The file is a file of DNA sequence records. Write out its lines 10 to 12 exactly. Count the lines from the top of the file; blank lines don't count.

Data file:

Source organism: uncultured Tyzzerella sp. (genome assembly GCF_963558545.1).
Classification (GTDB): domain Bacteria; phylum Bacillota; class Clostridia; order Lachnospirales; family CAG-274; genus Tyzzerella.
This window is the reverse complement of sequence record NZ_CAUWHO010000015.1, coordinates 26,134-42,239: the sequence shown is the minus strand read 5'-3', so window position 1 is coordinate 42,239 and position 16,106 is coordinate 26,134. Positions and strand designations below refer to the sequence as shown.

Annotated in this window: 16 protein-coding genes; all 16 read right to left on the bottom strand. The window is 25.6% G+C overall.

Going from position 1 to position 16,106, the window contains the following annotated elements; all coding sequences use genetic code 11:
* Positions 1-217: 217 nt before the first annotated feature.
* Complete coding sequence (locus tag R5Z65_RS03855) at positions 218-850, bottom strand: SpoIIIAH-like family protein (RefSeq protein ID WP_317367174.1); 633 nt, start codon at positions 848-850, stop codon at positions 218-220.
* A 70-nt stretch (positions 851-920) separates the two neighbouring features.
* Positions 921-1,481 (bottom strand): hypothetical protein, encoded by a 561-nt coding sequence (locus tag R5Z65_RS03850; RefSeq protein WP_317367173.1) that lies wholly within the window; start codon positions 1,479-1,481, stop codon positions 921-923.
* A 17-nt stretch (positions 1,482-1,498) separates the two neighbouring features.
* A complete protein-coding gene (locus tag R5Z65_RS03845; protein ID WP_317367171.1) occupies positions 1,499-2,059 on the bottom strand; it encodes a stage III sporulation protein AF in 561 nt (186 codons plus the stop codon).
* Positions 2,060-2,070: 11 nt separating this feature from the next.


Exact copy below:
* A 17-nt stretch (positions 1,482-1,498) separates the two neighbouring features.
* A complete protein-coding gene (locus tag R5Z65_RS03845; protein ID WP_317367171.1) occupies positions 1,499-2,059 on the bottom strand; it encodes a stage III sporulation protein AF in 561 nt (186 codons plus the stop codon).
* Positions 2,060-2,070: 11 nt separating this feature from the next.